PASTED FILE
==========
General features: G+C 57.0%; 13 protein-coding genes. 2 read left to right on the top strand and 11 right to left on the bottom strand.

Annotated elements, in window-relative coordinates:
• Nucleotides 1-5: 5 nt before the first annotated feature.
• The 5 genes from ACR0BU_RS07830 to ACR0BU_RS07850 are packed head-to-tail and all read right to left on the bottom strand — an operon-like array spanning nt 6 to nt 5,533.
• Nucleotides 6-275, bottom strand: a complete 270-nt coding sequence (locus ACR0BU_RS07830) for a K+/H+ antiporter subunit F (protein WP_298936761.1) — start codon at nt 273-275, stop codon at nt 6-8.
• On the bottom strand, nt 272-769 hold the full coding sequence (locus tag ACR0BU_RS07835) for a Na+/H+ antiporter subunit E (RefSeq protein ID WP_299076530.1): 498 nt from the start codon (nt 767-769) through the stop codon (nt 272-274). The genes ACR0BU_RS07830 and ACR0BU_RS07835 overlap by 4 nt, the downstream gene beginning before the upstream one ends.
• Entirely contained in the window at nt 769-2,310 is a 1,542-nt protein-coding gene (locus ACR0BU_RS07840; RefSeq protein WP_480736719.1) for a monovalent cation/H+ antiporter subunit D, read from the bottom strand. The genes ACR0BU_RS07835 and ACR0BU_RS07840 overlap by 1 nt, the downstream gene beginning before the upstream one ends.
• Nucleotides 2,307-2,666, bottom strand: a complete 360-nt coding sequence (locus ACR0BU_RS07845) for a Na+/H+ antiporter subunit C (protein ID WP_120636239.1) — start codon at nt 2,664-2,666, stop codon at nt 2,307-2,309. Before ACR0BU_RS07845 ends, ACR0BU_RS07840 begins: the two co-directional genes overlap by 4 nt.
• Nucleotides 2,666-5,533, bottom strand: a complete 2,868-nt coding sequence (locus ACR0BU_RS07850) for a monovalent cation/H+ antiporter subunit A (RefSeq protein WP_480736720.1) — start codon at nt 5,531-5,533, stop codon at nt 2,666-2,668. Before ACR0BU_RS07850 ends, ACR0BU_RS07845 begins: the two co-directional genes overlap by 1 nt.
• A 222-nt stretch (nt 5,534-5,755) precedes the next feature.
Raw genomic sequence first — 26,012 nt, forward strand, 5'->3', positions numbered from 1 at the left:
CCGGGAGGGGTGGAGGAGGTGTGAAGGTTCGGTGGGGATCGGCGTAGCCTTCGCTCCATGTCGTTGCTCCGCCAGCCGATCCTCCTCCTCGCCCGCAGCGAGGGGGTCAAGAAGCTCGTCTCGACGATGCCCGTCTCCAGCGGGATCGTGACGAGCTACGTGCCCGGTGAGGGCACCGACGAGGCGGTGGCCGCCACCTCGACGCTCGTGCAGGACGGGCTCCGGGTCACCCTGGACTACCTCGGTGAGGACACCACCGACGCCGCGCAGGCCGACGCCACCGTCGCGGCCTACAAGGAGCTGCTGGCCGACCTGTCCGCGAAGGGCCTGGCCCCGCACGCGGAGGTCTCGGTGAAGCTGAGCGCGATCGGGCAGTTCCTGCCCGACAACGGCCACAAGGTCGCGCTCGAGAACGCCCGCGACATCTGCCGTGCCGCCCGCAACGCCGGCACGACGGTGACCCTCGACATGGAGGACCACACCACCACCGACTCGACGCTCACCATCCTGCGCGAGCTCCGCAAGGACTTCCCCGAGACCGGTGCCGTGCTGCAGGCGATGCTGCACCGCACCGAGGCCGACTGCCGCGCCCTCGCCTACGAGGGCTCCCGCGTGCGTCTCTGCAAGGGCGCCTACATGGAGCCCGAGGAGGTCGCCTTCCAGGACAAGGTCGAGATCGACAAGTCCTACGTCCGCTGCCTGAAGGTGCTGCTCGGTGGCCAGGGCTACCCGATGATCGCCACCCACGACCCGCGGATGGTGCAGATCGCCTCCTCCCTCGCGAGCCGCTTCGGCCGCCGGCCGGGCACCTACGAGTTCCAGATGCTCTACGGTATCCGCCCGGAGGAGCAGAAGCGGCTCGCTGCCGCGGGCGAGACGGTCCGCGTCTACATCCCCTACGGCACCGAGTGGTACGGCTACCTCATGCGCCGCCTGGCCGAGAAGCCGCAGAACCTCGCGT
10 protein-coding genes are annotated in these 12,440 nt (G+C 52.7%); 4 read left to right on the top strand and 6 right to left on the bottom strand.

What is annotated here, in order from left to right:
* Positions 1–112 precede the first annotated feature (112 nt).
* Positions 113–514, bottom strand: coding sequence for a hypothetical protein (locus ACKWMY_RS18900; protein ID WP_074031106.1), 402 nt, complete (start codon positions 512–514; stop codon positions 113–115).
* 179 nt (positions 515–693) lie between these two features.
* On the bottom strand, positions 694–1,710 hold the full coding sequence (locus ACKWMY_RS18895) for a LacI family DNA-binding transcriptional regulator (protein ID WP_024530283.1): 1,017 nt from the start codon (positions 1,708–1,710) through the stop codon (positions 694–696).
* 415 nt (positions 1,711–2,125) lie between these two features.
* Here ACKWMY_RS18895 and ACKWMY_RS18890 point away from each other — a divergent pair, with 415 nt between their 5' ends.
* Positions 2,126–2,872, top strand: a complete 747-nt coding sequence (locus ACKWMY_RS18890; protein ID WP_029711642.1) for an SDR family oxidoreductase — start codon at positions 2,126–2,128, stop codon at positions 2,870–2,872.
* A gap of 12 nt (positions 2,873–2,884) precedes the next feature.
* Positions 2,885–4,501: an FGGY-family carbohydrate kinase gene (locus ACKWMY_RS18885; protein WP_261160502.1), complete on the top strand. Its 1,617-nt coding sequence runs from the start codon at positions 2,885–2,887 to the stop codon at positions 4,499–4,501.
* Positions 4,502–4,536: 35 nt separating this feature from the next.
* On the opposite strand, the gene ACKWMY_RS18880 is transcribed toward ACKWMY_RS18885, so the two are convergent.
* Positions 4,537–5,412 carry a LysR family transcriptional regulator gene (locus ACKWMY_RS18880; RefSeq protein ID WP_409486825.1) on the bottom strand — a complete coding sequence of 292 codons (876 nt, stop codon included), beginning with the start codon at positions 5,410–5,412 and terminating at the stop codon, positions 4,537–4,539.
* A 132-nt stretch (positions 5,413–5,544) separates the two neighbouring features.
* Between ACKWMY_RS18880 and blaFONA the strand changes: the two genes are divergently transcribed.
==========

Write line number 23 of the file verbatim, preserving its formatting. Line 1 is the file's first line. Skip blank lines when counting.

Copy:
* Positions 2,885–4,501: an FGGY-family carbohydrate kinase gene (locus ACKWMY_RS18885; protein WP_261160502.1), complete on the top strand. Its 1,617-nt coding sequence runs from the start codon at positions 2,885–2,887 to the stop codon at positions 4,499–4,501.